Title: Twenty-Four Shadows
Publisher: Apprentice House
Release Date: May 1, 2016
Pages: 394 pages
About the Book:
In her eye-opening and heartrending fourth novel, award winning author Tanya J. Peterson takes us inside the anguished mind of Isaac Bittman-an average family man whose mysterious and progressively violent mood swings, many of which he cannot remember, begin to unravel the lives of those closest to him. After a series of bizarre encounters, including losing his job and waking up half-dead in the wilds of Idaho, he begins treatment at a revolutionary mental health facility, where the childhood trauma he’s repressed for decades leads to revelations that his personality has splintered into twenty-four shadows, or “alters.” The novel intricately weaves together Isaac’s internal angst and his wife and best friend’s struggles to retain both a private and public semblance of normalcy. Stark and realistically rendered, Twenty-Four Shadows delves into the thought processes and erratic habits of a regular man dealing with life-altering mental illness, providing an empathetic, insightful glimpse into a misunderstood and often stereotyped condition.
All I knew about dissociative identity disorder (formerly called multiple personality disorder) before reading Twenty-Four Shadows was what I had seen in the movies (Sybil, The Three Faces of Eve). The concept was to me, I’m sorry to say, almost horror movie-like (can you say Dr. Jekyll and Mr. Hyde?)
Fortunately, Tanya J. Peterson knows how to paint a picture of a person with mental illness so that you feel like you are in their head with them. I thoroughly appreciated the other two books of hers that I have read. Twenty-Four Shadows is much the same.
Let me start by saying that this was not an easy book for me to read. It’s a very emotional read, since Isaac, the main character, is understandably freaked out by the time he is losing and strange events that keep occurring. In the beginning his wife, Reese, thinks Isaac is moody and that he is lying when he says he doesn’t remember what he did or said.
Isaac disappears for nine days. When he comes to, he is in the hospital with multiple self-induced stab wounds. He is told that he traveled all the way to Idaho from his home in Portland, Oregon. After some interview questions with a psychiatrist, Isaac is given the diagnosis of DID (dissociative identity disorder). He is told that the trip he took was a dissociative fugue. The doctor tells him:
The ‘dissociative’ part means that you weren’t aware of what you were doing. You were detached from yourself and didn’t even realize it…. The ‘fugue’ part means that you traveled away from home.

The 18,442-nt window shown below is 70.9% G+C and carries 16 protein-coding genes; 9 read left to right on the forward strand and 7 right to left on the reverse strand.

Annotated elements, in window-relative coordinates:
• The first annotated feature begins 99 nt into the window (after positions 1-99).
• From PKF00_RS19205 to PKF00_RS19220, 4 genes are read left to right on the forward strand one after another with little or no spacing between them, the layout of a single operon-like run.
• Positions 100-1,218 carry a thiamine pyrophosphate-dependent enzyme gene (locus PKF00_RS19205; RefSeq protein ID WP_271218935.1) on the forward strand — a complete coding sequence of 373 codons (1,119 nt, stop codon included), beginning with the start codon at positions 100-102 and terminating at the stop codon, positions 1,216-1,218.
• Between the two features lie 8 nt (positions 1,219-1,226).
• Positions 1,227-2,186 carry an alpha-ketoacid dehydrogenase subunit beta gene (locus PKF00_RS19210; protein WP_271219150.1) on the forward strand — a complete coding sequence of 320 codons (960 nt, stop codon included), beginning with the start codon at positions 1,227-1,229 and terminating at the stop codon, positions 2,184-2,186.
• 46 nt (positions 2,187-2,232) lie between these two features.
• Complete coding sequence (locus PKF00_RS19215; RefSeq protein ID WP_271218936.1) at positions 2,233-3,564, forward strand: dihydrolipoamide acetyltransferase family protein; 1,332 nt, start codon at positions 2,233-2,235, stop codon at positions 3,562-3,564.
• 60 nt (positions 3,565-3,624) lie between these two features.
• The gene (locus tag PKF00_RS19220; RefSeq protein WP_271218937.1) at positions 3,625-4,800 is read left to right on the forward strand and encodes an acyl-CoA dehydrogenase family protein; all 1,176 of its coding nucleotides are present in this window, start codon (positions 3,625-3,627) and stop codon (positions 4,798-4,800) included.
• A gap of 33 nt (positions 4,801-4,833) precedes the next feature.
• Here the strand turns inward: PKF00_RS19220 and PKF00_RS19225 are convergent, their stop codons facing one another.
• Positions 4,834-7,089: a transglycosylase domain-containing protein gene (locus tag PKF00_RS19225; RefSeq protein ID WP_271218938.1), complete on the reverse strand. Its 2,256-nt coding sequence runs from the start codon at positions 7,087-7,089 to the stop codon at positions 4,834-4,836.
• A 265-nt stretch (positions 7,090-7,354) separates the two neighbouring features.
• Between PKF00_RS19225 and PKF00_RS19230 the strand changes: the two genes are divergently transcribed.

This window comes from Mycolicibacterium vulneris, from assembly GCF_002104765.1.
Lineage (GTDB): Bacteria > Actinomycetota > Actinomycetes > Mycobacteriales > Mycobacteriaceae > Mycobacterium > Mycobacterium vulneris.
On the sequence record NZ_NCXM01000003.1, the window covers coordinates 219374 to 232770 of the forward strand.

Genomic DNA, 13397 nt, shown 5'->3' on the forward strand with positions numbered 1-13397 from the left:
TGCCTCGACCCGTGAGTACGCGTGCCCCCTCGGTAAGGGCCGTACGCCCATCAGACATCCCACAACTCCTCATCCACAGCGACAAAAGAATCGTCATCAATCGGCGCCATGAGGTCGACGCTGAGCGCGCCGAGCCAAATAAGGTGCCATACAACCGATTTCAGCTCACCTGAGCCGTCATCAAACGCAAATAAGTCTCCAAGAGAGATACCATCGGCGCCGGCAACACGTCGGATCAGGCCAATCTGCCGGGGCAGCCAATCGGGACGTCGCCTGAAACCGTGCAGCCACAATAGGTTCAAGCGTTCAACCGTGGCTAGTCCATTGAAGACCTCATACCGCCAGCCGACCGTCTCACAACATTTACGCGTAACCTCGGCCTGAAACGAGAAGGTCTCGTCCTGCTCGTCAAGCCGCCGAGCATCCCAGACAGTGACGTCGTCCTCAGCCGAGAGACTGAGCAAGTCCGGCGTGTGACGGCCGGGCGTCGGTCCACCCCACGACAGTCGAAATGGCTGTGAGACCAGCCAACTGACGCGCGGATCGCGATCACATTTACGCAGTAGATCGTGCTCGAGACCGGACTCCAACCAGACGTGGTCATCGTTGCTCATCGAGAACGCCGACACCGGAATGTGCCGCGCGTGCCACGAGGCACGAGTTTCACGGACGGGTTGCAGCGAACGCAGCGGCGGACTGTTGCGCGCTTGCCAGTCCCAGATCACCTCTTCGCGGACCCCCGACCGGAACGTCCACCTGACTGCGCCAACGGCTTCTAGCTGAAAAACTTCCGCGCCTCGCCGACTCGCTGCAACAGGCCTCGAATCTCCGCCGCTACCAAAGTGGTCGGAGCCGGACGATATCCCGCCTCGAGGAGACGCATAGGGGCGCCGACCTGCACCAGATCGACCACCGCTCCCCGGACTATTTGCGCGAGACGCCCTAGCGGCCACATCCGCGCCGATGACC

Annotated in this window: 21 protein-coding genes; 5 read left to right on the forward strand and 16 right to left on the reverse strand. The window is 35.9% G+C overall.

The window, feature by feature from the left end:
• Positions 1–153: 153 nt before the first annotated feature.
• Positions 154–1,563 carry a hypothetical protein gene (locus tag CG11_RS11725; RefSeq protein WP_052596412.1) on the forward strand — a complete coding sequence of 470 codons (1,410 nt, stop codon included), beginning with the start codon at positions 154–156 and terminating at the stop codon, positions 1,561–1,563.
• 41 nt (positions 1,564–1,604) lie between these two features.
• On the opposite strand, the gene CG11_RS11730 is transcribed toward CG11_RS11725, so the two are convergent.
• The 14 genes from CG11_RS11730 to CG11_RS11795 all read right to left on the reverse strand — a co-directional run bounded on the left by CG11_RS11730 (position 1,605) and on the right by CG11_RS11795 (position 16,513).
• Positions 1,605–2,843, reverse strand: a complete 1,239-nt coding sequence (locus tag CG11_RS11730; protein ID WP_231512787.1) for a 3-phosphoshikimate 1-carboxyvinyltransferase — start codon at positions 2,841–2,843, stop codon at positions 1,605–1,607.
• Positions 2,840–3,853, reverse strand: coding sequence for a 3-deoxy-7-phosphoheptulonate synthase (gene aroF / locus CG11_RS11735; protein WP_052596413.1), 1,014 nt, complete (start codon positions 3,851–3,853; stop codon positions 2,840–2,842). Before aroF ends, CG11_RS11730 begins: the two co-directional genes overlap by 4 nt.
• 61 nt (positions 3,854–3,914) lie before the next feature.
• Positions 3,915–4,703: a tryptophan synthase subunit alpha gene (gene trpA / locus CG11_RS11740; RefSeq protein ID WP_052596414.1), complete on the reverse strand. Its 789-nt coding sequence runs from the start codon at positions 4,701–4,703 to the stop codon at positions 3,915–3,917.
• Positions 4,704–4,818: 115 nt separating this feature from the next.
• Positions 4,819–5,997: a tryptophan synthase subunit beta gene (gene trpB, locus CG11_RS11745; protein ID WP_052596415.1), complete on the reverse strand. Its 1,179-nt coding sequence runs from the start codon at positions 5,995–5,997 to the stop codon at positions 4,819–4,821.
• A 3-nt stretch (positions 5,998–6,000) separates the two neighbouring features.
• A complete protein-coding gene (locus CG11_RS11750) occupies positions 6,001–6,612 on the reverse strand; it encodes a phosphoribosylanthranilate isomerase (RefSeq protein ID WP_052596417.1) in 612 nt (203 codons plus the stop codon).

Isaac begins treatment at an outpatient facility. As his alters begin to emerge, Isaac feels for a bit like I think most of us with mental illness feel when we start on the path to healing. The situation seems to worsen instead of improving.
Isaac and I have something in common. At times when he is stressed and doesn’t dissociate, he instead feels like he is walking through a surreal world and that he, himself, might not be real. I, too, have experienced these feelings. The doctor tells Isaac:
It sounds like you experienced what we call depersonalization and derealization. Both can happen with dissociative disorders, anxiety disorders, or on their own. Depersonalization just means that you don’t feel like you, you’re detached from your normal sense of self. Derealization means that the world around you doesn’t seem real. You can experience them both together or one at a time.
There is so much to be learned from this book and so much hope to be had for those who are dealing with DID or living with or caring for someone with the disorder. I applaud Tanya J. Peterson for shedding light on new interpretations as well as new treatments, while still personalizing the illness.
My only complaint, and it is a small one, is how accepting everyone around him seems to be of Isaac’s disorder, once it is brought to light. I was especially concerned by how well Isaac’s wife, Reese handled his alters and his treatment. I really felt that Reese should have been seeing a therapist herself.
I give Twenty-Four Shadows four and a half stars. It is a touching and tear-jerking story that helps bring understanding of a seriously misunderstood mental illness.
I received a complimentary copy of this book for the purpose of review. All opinions are 100% my own.
About the Author:
Credentialed as a Nationally Certified Counselor and with personal experience with mental health care, novelist and columnist Tanya J. Peterson uses writing to increase understanding of and compassion for people living with mental illness. Her most recent work, Twenty-Four Shadows (Apprentice House, 2016) has received a Recommended rating from The US Review of Books. My Life in a Nutshell: A Novel (Inkwater Press, 2014) was awarded a Kirkus Star, an honor given by Kirkus Reviews “to books of remarkable merit.” Further, Peterson’s My Life in a Nutshell: A Novel was named to Kirkus Reviews’ Best Books of 2014. The novel also received a coveted “Recommended” rating from The US Review of Books. Her novel Leave of Absence (Inkwater Press, 2013) was selected as a Finalist in the National Indie Excellence Awards. Losing Elizabeth (Createspace, 2012) received Storytellers Campfire 2015 Marble Book Award, their highest honor reserved for a book that has made “a significant difference in the world.”